Clonal Origin of Multifocal Hepatocellular Carcinoma
KB Hodges, OW Cummings, R Saxena, M Wang, S Zhang, A Lopez-Beltran, R Montironi, H Nour, L Cheng. Indiana University School of Medicine, Indianapolis, IN; Cordoba University, Cordoba, Spain; Polytechnic University of the Marche Region (Ancona), United Hospitals, Ancona, Italy
Background: Hepatocellular carcinoma (HCC) is the most common primary tumor of the liver. Patients frequently have multiple histologically similar, but anatomically separate tumors. The clonal origin of multiple hepatocellular carcinomas is uncertain.
Design: We analyzed 31 tumors from 12 different patients (11 female, 1 male), who had multiple hepatocellular carcinomas involving one or both lobes. Genomic DNA was extracted from formalin-fixed, paraffin-embedded tissue using laser capture microdissection. DNA was analyzed for: loss of heterozygosity (LOH) using four highly polymorphic microsatellite loci including 9p21 (D9S161), 11q13 (D11S970), 9p21 (IFNA, D9S171), and 17p13.1 (TP53); X-chromosome inactivation status; and, TP53 gene mutations in exons 5, 7 and 8.
Results: All patients had synchronous tumors. Chronic liver disease was present in 10/12 (83%) patients, and 6 (60%) of these patients had cirrhosis. HCV infection was the main cause of chronic liver disease. All of the separate tumors from an individual patient had similar histology and grade. Ten of the 12 (83%) cases had vascular invasion. Pathologic stages were as follows: pT2 in 2 cases (16%), pT3 in 5 cases (42%), and pT4 in 5 (42%) cases. Ten of the 11 (91%) informative cases showed LOH at one or more of the analyzed microsatellite markers. Eight of the 10 (80%) cases demonstrated identical allelic loss patterns indicating common clonal origin. The remaining two (20%) informative cases had discordant patterns indicating independent clonal origin. Nine of the 10 (90%) informative female patients demonstrated a concordant pattern of non-random X-chromosome inactivation. The remaining case demonstrated a discordant non-random pattern of X-chromosome inactivation suggesting independent clonal origin. TP53 mutations were identified in 8 of 12 (67%) patients. Tumors in 7 of these 8 (88%) patients showed different point mutations. Normal tissue did not harbor any TP53 mutations in these exons.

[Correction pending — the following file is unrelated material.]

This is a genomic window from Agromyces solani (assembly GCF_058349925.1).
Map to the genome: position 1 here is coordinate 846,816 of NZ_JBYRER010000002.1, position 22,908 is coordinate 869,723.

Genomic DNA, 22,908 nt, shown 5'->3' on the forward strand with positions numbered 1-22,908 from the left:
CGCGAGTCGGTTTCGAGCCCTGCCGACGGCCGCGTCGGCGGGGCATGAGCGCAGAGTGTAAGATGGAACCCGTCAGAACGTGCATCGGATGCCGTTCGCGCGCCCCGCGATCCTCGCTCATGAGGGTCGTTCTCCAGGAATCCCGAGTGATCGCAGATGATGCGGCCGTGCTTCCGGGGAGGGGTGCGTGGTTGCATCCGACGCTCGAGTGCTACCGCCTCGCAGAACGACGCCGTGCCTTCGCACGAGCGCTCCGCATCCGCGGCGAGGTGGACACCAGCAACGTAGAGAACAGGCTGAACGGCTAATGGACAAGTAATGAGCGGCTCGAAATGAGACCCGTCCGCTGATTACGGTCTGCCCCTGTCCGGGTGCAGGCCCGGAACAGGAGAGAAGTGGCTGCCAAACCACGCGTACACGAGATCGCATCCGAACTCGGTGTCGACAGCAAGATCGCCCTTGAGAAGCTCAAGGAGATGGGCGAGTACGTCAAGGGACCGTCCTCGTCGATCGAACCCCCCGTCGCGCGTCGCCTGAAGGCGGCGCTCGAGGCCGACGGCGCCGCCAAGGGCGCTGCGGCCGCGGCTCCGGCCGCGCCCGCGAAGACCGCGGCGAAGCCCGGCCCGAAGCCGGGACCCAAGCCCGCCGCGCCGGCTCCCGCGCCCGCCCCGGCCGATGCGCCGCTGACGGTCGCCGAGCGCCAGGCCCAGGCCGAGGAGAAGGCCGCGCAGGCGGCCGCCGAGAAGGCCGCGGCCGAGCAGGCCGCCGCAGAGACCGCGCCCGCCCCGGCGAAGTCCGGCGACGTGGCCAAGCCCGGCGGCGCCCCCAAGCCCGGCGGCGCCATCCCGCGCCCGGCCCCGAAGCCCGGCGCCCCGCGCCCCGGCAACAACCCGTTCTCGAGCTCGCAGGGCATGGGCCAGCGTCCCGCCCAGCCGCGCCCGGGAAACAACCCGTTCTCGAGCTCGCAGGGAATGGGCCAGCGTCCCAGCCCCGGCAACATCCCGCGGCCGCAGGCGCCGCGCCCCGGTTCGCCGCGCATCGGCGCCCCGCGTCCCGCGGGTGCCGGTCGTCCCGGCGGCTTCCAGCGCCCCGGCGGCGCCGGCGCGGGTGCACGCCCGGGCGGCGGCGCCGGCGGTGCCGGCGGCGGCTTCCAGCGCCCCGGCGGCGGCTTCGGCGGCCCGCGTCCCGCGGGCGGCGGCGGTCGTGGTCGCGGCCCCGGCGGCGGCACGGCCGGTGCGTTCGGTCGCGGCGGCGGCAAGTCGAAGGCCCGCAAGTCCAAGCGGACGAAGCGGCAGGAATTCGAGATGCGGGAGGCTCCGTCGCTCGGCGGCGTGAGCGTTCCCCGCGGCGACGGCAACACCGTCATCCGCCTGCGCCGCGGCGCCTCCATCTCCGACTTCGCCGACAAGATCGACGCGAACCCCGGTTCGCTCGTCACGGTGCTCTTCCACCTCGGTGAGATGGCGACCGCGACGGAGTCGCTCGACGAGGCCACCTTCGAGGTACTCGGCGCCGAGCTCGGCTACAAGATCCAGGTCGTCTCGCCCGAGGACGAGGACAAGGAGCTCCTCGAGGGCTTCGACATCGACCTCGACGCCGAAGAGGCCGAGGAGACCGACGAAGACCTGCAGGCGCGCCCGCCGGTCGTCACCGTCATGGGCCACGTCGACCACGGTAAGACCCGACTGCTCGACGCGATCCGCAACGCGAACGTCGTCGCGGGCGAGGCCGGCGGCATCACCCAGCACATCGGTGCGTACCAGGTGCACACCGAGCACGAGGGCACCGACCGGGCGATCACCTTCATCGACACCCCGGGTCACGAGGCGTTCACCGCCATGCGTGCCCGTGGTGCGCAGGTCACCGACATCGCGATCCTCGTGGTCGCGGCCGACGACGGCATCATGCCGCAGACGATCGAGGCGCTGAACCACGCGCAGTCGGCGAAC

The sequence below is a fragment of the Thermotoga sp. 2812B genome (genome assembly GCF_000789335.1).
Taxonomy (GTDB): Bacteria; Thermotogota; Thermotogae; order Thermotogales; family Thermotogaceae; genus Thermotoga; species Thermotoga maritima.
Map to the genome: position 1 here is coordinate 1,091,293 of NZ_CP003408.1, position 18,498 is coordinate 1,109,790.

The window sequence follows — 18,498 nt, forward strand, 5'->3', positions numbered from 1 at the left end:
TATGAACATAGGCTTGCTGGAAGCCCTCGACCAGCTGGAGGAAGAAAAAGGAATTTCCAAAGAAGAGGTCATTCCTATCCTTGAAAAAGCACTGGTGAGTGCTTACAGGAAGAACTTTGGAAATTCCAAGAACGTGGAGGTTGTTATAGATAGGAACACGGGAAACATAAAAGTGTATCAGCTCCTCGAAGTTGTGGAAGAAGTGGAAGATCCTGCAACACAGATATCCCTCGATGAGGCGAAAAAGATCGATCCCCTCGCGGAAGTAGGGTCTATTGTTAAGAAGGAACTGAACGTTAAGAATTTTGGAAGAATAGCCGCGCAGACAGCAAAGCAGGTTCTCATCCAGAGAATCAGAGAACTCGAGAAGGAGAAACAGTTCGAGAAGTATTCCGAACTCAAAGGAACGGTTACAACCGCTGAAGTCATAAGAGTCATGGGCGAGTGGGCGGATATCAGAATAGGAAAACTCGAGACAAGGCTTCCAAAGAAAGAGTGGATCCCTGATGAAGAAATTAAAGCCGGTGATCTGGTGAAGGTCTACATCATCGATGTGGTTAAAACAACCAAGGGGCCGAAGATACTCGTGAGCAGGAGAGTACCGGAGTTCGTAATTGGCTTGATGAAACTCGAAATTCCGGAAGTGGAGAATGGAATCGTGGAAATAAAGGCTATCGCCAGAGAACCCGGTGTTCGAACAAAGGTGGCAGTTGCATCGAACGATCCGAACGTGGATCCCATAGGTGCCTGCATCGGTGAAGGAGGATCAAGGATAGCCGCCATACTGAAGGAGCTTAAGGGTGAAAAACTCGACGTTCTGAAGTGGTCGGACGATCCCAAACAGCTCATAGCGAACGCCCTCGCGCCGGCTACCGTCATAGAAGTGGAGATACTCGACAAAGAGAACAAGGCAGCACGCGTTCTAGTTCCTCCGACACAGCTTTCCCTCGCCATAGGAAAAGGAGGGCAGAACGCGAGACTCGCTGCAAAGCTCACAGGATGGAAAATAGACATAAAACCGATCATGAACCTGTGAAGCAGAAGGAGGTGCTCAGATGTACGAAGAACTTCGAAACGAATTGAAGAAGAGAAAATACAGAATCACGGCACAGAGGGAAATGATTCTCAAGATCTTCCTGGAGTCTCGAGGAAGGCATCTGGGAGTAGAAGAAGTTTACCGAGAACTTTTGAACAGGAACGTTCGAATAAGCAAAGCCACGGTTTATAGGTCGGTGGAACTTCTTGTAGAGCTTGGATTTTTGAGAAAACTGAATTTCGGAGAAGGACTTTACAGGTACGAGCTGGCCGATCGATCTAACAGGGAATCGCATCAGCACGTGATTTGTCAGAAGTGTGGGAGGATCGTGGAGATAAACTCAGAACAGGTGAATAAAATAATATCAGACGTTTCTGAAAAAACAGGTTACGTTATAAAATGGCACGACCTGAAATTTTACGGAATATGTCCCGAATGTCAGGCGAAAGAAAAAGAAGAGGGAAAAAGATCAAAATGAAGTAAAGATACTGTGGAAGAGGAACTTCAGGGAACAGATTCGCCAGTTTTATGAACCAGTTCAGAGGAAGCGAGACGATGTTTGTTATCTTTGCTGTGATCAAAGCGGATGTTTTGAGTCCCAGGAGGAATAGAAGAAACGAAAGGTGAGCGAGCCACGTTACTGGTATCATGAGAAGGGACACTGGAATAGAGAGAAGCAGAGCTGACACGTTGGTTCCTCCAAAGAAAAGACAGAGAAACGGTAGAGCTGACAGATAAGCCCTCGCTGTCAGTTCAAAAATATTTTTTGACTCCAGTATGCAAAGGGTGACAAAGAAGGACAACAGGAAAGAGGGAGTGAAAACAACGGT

Conclusions: In summary, our findings suggest that the majority of patients with multifocal hepatocellular carcinomas have common clonal origin. A better understanding of the genetic relationships between multiple tumors may be clinically important in assessing prognosis, and selecting therapeutic options in these patients.
Category: Liver & Pancreas
Tuesday, March 23, 2010 9:30 AM
Poster Session III # 228, Tuesday Morning